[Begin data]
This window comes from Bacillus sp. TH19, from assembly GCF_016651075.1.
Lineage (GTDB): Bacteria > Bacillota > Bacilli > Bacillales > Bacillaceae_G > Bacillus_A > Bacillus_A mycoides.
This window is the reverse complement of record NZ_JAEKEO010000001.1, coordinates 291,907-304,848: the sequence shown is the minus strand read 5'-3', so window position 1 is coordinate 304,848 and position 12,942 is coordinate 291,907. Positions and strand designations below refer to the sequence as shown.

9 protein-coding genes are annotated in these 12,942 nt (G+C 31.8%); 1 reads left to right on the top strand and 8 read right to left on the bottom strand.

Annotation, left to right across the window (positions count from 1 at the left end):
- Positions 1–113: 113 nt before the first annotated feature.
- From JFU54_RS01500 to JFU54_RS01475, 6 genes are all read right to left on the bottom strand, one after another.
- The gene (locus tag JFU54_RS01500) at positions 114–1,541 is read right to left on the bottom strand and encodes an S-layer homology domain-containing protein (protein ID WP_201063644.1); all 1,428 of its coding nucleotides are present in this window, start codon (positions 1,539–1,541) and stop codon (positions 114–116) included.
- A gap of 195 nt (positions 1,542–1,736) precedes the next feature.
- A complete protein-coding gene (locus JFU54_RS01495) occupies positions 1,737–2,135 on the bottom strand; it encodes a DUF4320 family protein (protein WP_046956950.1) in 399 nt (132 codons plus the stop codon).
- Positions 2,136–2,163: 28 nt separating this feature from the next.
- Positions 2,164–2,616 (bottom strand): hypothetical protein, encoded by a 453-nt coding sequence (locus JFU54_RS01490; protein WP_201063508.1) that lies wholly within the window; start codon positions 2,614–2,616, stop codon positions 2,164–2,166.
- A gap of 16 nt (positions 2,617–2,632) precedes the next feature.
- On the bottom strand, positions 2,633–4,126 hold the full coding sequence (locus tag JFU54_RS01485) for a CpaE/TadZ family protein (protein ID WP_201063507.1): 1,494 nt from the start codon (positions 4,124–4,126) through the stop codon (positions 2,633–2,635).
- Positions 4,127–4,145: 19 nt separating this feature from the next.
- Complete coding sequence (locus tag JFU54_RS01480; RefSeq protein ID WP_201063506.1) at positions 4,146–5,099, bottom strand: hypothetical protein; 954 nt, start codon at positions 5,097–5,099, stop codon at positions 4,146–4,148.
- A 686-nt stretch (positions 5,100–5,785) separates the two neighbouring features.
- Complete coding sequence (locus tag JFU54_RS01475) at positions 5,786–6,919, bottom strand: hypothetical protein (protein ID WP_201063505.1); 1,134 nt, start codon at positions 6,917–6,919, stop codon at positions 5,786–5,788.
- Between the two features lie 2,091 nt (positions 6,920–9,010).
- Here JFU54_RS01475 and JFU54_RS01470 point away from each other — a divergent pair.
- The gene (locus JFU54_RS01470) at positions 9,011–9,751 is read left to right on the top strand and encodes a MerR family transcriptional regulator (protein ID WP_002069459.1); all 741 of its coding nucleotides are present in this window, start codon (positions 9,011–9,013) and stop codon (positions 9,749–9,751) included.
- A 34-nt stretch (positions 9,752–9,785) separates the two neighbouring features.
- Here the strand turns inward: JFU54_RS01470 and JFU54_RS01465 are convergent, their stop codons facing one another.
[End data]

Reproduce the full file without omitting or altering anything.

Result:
This window comes from Bacillus sp. TH19, from assembly GCF_016651075.1.
Lineage (GTDB): Bacteria > Bacillota > Bacilli > Bacillales > Bacillaceae_G > Bacillus_A > Bacillus_A mycoides.
This window is the reverse complement of record NZ_JAEKEO010000001.1, coordinates 291,907-304,848: the sequence shown is the minus strand read 5'-3', so window position 1 is coordinate 304,848 and position 12,942 is coordinate 291,907. Positions and strand designations below refer to the sequence as shown.

9 protein-coding genes are annotated in these 12,942 nt (G+C 31.8%); 1 reads left to right on the top strand and 8 read right to left on the bottom strand.

Annotation, left to right across the window (positions count from 1 at the left end):
- Positions 1–113: 113 nt before the first annotated feature.
- From JFU54_RS01500 to JFU54_RS01475, 6 genes are all read right to left on the bottom strand, one after another.
- The gene (locus tag JFU54_RS01500) at positions 114–1,541 is read right to left on the bottom strand and encodes an S-layer homology domain-containing protein (protein ID WP_201063644.1); all 1,428 of its coding nucleotides are present in this window, start codon (positions 1,539–1,541) and stop codon (positions 114–116) included.
- A gap of 195 nt (positions 1,542–1,736) precedes the next feature.
- A complete protein-coding gene (locus JFU54_RS01495) occupies positions 1,737–2,135 on the bottom strand; it encodes a DUF4320 family protein (protein WP_046956950.1) in 399 nt (132 codons plus the stop codon).
- Positions 2,136–2,163: 28 nt separating this feature from the next.
- Positions 2,164–2,616 (bottom strand): hypothetical protein, encoded by a 453-nt coding sequence (locus JFU54_RS01490; protein WP_201063508.1) that lies wholly within the window; start codon positions 2,614–2,616, stop codon positions 2,164–2,166.
- A gap of 16 nt (positions 2,617–2,632) precedes the next feature.
- On the bottom strand, positions 2,633–4,126 hold the full coding sequence (locus tag JFU54_RS01485) for a CpaE/TadZ family protein (protein ID WP_201063507.1): 1,494 nt from the start codon (positions 4,124–4,126) through the stop codon (positions 2,633–2,635).
- Positions 4,127–4,145: 19 nt separating this feature from the next.
- Complete coding sequence (locus tag JFU54_RS01480; RefSeq protein ID WP_201063506.1) at positions 4,146–5,099, bottom strand: hypothetical protein; 954 nt, start codon at positions 5,097–5,099, stop codon at positions 4,146–4,148.
- A 686-nt stretch (positions 5,100–5,785) separates the two neighbouring features.
- Complete coding sequence (locus tag JFU54_RS01475) at positions 5,786–6,919, bottom strand: hypothetical protein (protein ID WP_201063505.1); 1,134 nt, start codon at positions 6,917–6,919, stop codon at positions 5,786–5,788.
- Between the two features lie 2,091 nt (positions 6,920–9,010).
- Here JFU54_RS01475 and JFU54_RS01470 point away from each other — a divergent pair.
- The gene (locus JFU54_RS01470) at positions 9,011–9,751 is read left to right on the top strand and encodes a MerR family transcriptional regulator (protein ID WP_002069459.1); all 741 of its coding nucleotides are present in this window, start codon (positions 9,011–9,013) and stop codon (positions 9,749–9,751) included.
- A 34-nt stretch (positions 9,752–9,785) separates the two neighbouring features.
- Here the strand turns inward: JFU54_RS01470 and JFU54_RS01465 are convergent, their stop codons facing one another.